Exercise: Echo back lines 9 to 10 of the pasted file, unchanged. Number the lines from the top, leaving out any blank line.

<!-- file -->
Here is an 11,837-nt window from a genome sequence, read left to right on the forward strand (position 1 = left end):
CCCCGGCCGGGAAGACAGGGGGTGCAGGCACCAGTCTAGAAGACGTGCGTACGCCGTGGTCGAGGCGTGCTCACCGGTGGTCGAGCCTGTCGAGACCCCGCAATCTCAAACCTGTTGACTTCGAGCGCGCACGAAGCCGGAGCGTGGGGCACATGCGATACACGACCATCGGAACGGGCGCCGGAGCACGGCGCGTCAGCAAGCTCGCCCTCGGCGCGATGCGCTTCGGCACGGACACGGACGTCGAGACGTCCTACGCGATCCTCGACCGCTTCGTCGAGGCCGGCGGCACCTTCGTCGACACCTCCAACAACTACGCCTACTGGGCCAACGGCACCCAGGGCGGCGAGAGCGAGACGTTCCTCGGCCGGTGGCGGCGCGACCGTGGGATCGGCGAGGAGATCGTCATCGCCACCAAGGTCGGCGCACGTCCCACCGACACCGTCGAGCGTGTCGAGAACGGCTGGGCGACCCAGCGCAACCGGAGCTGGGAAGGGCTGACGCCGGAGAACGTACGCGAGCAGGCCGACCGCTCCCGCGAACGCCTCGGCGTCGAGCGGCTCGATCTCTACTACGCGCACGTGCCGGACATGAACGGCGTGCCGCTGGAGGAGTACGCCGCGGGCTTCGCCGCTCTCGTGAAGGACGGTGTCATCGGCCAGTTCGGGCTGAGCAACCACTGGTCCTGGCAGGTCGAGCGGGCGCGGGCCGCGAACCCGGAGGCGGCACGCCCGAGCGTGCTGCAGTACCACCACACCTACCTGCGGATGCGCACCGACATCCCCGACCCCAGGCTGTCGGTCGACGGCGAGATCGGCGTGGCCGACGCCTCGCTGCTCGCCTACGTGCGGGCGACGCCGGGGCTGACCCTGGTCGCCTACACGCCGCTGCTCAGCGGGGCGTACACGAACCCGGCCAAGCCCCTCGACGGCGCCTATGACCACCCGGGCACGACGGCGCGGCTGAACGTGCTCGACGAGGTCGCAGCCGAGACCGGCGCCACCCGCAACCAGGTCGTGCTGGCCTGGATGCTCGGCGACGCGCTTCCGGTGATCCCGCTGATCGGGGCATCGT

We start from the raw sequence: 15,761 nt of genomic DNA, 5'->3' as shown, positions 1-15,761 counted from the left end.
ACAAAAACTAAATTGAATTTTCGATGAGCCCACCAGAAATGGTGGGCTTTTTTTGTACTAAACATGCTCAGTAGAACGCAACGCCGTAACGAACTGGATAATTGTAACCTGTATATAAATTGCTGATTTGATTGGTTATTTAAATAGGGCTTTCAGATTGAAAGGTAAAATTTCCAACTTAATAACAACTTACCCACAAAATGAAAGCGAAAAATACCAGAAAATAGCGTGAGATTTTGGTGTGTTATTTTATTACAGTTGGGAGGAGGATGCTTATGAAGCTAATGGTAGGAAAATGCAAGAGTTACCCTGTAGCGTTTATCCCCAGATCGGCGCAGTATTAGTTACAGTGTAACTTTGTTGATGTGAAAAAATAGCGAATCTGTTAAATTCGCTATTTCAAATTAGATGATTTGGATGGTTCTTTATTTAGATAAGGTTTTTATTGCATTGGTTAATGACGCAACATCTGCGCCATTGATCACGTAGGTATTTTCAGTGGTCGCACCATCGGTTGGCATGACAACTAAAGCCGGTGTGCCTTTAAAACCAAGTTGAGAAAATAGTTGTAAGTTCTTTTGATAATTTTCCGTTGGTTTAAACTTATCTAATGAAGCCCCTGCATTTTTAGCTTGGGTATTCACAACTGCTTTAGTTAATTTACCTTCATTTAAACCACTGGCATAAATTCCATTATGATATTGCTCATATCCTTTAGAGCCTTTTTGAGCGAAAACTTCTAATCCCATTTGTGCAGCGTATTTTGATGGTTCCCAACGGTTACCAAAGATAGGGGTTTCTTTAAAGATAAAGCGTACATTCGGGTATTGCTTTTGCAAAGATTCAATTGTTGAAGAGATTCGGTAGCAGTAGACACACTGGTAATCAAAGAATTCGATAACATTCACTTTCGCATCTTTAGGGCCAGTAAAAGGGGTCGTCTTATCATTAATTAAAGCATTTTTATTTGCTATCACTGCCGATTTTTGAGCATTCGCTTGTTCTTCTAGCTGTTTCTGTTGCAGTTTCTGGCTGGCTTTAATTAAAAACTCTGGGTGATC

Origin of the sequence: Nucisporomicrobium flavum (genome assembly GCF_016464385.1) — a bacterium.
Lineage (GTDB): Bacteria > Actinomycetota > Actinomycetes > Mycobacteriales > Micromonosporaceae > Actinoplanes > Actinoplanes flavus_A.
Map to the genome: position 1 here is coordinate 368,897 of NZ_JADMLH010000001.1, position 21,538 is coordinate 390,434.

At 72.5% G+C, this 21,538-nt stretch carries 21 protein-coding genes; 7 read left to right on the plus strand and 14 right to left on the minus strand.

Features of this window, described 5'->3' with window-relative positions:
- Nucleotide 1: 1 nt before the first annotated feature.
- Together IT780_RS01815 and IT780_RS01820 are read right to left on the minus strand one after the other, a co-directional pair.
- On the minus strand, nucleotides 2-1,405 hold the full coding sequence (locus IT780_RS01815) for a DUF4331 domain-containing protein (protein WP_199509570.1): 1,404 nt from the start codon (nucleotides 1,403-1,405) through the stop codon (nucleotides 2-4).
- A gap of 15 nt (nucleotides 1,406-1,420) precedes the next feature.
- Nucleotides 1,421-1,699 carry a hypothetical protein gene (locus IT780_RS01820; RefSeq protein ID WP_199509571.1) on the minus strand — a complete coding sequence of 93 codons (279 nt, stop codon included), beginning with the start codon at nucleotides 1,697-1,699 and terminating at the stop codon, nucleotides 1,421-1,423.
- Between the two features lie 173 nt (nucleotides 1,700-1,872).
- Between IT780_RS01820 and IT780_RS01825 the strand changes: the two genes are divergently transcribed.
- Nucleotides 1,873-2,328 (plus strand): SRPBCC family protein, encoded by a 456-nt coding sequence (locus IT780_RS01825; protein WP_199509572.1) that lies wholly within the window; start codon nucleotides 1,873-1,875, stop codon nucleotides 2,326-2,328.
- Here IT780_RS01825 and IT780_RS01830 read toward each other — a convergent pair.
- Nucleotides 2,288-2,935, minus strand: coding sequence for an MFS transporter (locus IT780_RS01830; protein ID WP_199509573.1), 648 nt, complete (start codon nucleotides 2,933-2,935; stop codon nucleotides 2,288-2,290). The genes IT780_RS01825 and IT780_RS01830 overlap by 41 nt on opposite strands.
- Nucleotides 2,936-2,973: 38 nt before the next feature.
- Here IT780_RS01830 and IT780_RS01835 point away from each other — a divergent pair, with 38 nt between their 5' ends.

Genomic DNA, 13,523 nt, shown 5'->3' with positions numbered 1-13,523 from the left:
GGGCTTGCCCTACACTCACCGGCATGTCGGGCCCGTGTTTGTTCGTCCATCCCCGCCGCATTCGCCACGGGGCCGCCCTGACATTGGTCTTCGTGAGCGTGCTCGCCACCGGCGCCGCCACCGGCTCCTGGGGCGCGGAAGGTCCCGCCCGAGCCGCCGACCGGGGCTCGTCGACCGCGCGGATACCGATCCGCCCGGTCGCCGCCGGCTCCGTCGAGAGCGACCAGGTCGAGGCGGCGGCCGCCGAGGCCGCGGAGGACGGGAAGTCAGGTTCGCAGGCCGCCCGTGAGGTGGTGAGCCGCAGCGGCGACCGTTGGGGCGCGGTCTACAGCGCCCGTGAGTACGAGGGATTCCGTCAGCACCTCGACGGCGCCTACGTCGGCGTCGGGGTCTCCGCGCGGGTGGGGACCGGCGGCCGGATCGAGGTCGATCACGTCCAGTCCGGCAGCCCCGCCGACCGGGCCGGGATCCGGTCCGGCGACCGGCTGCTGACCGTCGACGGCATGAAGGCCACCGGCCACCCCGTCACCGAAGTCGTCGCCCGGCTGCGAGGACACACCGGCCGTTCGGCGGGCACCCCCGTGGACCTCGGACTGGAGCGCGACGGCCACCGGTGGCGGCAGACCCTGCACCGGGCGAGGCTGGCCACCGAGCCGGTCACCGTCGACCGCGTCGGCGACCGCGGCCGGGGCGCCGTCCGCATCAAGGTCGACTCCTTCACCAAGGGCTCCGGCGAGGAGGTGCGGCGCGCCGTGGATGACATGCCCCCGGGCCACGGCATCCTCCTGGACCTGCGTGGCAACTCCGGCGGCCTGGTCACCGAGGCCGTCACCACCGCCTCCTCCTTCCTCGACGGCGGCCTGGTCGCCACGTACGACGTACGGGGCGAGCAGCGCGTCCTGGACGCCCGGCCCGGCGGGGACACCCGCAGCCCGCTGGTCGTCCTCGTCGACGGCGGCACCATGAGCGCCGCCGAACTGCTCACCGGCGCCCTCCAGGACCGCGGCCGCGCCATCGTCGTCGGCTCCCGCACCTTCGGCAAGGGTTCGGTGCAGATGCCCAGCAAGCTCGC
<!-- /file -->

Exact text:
Features of this window, described 5'->3' with window-relative positions:
- Nucleotide 1: 1 nt before the first annotated feature.